Literacy & Listening
- Mar 29, 2011
- Dianna Babcock & Cheryl Henningsgaard
The foundation for literacy begins with listening. Exactly what is listening, and how does it impact literacy? How does music impact listening abilities for young children?
Music therapists utilize music as a tool to teach non-musical behaviors. Based on MRI Brain scans during music listening activities, all areas of the brain “light up” with music. Different parts of the brain have specific functions, yet it is music that can pass from one hemisphere to another. Music lights up the motor cortex, this is the reason we tap our feet in time to the beat, or the hippocampus, and we utilize songs and rhythmical devices to remember material for the next test. Listening to “special songs” from our past evoke emotional responses. Learning a new skill, like the order and sound of the alphabet, is easier with music, than without.
Listening requires audiation, concentration, and attending behaviors. We can also use music as a tool in our storytelling times by creating “musical moments” throughout the story time, encouraging young children to listen, attend, and facilitate their brain development. You can use music to enhance direction following as easy as singing about the next step included in the direction instead of speaking it and watch how the children respond. A great example of singing directions is using a “clean up song” and singing about cleaning up, instead of using verbal directives. Take away the words, and the children will continue to follow the directions with only the melody. Music makes a difference!
We can also encourage young children to develop their listening skills by exposing them to the exciting world of music that is typically found OUTSIDE the early childhood classroom. Music listening should also include world music, assisting in the development of a sophisticated listening palette, and also creating acute auditory awareness. Learning to speak requires sound differentiation, or phonemic awareness, and listening to different types of music facilitates auditory awareness and acuity needed for phonemic developments.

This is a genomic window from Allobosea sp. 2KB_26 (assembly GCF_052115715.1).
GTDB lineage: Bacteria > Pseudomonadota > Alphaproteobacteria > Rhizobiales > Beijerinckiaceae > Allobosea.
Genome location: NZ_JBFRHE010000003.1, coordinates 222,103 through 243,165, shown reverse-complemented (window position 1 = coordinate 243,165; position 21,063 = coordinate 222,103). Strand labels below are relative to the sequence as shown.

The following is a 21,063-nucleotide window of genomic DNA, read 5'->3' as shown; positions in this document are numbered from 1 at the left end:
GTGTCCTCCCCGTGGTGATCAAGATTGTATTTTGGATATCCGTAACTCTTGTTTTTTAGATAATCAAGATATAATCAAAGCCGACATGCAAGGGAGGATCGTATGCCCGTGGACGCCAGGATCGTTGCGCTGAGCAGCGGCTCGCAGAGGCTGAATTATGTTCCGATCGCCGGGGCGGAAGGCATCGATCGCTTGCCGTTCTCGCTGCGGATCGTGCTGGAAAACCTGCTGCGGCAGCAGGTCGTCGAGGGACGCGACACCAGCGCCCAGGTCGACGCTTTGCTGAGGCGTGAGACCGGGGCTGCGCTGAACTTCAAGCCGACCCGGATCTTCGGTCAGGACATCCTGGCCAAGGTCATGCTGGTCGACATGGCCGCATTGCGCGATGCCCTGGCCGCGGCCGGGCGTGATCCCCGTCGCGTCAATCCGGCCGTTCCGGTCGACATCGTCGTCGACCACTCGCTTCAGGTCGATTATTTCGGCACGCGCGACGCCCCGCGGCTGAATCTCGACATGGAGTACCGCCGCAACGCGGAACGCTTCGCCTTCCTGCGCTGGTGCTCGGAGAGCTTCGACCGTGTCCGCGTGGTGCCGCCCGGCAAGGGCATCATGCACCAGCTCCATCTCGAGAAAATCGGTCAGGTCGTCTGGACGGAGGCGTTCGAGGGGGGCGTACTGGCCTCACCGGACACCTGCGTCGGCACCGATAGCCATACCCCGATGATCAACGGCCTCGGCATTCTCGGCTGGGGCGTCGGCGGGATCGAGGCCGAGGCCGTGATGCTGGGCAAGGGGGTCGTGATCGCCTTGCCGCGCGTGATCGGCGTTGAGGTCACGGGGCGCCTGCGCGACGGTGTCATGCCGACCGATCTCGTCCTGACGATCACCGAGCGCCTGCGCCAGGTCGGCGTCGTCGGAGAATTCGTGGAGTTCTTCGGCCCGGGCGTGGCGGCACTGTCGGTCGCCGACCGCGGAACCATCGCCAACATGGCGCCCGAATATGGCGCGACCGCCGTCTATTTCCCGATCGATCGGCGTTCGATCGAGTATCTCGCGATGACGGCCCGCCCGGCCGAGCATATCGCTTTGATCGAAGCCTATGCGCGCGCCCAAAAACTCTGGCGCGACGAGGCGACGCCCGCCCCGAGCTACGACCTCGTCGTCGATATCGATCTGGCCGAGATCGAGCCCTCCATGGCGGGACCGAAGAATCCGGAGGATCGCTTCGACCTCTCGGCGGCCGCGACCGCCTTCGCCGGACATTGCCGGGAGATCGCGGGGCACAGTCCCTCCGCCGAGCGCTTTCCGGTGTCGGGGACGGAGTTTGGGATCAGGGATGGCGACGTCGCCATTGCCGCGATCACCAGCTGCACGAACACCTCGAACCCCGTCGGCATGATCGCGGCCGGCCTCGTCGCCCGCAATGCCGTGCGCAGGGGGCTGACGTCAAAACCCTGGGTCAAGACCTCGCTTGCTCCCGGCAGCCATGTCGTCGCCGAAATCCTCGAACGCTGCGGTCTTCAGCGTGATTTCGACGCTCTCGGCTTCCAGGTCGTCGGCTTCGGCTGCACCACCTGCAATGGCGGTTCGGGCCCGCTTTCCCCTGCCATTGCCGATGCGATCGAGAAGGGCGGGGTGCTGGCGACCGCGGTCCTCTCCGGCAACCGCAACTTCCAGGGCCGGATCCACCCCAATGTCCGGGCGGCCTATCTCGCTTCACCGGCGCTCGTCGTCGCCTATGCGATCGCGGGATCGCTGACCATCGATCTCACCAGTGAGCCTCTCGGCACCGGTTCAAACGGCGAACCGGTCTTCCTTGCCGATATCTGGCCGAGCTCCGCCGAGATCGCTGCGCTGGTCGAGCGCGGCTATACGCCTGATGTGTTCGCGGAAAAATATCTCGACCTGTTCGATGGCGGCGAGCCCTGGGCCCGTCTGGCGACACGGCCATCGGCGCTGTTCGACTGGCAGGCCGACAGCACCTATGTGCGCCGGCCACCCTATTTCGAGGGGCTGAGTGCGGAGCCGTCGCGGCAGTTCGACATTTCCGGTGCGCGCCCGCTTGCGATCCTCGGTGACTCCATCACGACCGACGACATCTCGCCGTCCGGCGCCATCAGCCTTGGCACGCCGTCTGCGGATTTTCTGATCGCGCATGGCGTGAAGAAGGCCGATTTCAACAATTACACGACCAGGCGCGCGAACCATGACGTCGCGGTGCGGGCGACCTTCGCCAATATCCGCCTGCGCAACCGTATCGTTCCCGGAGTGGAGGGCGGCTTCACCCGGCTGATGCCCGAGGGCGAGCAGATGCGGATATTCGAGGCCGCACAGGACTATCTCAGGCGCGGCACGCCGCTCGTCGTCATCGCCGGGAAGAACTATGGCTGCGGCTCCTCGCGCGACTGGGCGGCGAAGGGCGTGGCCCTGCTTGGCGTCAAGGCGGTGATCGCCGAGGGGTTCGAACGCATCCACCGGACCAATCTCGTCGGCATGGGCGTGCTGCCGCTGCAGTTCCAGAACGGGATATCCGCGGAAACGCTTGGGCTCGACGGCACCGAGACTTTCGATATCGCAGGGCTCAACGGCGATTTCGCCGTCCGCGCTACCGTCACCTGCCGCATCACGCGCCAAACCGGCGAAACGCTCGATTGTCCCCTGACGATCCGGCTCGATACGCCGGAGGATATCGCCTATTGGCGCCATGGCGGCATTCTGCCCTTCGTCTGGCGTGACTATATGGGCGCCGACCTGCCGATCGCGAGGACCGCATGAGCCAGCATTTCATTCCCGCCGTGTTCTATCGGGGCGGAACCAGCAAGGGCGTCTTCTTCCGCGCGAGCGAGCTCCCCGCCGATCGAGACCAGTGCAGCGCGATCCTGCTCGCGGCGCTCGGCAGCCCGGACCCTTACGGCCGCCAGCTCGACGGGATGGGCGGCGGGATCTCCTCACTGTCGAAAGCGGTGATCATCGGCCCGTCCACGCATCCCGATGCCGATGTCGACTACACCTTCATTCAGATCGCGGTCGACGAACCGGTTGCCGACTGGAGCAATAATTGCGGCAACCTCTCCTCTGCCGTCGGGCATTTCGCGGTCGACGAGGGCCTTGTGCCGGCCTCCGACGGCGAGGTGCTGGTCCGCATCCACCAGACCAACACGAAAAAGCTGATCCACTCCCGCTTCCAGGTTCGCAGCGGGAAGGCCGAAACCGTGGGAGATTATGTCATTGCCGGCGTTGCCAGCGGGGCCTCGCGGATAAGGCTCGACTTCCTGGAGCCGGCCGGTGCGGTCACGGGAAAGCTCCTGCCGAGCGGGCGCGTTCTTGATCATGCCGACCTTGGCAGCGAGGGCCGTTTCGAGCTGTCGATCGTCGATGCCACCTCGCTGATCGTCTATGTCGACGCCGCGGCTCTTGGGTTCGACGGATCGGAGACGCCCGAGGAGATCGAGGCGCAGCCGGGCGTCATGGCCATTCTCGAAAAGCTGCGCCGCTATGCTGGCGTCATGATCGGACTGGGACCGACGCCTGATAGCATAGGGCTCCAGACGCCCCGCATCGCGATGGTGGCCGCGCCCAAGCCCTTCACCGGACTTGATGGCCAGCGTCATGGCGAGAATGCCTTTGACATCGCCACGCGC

We encourage families to utilize the great resources of the library to find new listening material for their children. Some families are not aware of the musical resources found at their library, and we need to educate them on this. We should encourage our families to listen to music, and we can begin to do so by encouraging music listening opportunities during library story times and also highlighting music resources available to our families. Libraries could offer Musical Appreciation classes, or highlight specific music genres such as creating simple displays such as “Musician of the Week” (combining a Bibliography of the Musician, CD, and DVD of their work), or “Musical Composer or Style of the Month.” Finally, we should encourage our families to provide a wide variety of music listening choices for their young child, not just limiting them to the children’s section. The library is an excellent resource for music listening.
©MacPhail Center for Music, 2011